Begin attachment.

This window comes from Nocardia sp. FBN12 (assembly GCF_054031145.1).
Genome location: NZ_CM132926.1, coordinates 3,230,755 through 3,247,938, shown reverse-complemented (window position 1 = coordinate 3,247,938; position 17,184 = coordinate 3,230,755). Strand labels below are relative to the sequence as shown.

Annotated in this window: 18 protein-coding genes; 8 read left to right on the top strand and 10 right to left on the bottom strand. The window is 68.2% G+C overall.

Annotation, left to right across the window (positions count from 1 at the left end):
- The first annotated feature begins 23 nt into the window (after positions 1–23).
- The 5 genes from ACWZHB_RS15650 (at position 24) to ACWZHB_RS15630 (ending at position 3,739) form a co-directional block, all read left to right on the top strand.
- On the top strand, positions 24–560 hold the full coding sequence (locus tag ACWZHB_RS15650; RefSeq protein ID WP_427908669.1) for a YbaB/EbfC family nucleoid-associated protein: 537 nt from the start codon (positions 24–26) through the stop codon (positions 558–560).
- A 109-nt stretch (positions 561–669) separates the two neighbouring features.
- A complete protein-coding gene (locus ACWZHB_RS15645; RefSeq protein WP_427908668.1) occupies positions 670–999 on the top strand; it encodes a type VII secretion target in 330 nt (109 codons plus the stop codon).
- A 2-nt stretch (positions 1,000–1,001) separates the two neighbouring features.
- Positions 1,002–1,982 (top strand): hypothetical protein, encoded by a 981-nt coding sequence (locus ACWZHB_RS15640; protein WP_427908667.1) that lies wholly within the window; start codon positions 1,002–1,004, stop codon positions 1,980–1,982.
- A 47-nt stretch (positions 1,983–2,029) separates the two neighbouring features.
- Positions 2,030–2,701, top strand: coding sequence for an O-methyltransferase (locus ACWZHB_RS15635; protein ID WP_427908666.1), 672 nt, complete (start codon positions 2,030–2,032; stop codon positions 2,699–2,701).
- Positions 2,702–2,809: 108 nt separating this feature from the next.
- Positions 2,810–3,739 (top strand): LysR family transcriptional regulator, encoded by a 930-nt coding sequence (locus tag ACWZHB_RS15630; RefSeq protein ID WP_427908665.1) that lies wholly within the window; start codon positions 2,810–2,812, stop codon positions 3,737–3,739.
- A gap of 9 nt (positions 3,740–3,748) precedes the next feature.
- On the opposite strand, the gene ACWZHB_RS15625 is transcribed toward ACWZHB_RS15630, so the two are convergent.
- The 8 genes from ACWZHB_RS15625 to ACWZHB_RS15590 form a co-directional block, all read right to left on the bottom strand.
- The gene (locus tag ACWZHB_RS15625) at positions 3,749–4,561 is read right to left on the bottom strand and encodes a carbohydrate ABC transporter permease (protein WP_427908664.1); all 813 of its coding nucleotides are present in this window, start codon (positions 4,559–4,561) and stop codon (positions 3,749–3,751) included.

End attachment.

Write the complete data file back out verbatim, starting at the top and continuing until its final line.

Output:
This window comes from Nocardia sp. FBN12 (assembly GCF_054031145.1).
Genome location: NZ_CM132926.1, coordinates 3,230,755 through 3,247,938, shown reverse-complemented (window position 1 = coordinate 3,247,938; position 17,184 = coordinate 3,230,755). Strand labels below are relative to the sequence as shown.

Annotated in this window: 18 protein-coding genes; 8 read left to right on the top strand and 10 right to left on the bottom strand. The window is 68.2% G+C overall.

Annotation, left to right across the window (positions count from 1 at the left end):
- The first annotated feature begins 23 nt into the window (after positions 1–23).
- The 5 genes from ACWZHB_RS15650 (at position 24) to ACWZHB_RS15630 (ending at position 3,739) form a co-directional block, all read left to right on the top strand.
- On the top strand, positions 24–560 hold the full coding sequence (locus tag ACWZHB_RS15650; RefSeq protein ID WP_427908669.1) for a YbaB/EbfC family nucleoid-associated protein: 537 nt from the start codon (positions 24–26) through the stop codon (positions 558–560).
- A 109-nt stretch (positions 561–669) separates the two neighbouring features.
- A complete protein-coding gene (locus ACWZHB_RS15645; RefSeq protein WP_427908668.1) occupies positions 670–999 on the top strand; it encodes a type VII secretion target in 330 nt (109 codons plus the stop codon).
- A 2-nt stretch (positions 1,000–1,001) separates the two neighbouring features.
- Positions 1,002–1,982 (top strand): hypothetical protein, encoded by a 981-nt coding sequence (locus ACWZHB_RS15640; protein WP_427908667.1) that lies wholly within the window; start codon positions 1,002–1,004, stop codon positions 1,980–1,982.
- A 47-nt stretch (positions 1,983–2,029) separates the two neighbouring features.
- Positions 2,030–2,701, top strand: coding sequence for an O-methyltransferase (locus ACWZHB_RS15635; protein ID WP_427908666.1), 672 nt, complete (start codon positions 2,030–2,032; stop codon positions 2,699–2,701).
- Positions 2,702–2,809: 108 nt separating this feature from the next.
- Positions 2,810–3,739 (top strand): LysR family transcriptional regulator, encoded by a 930-nt coding sequence (locus tag ACWZHB_RS15630; RefSeq protein ID WP_427908665.1) that lies wholly within the window; start codon positions 2,810–2,812, stop codon positions 3,737–3,739.
- A gap of 9 nt (positions 3,740–3,748) precedes the next feature.
- On the opposite strand, the gene ACWZHB_RS15625 is transcribed toward ACWZHB_RS15630, so the two are convergent.
- The 8 genes from ACWZHB_RS15625 to ACWZHB_RS15590 form a co-directional block, all read right to left on the bottom strand.
- The gene (locus tag ACWZHB_RS15625) at positions 3,749–4,561 is read right to left on the bottom strand and encodes a carbohydrate ABC transporter permease (protein WP_427908664.1); all 813 of its coding nucleotides are present in this window, start codon (positions 4,559–4,561) and stop codon (positions 3,749–3,751) included.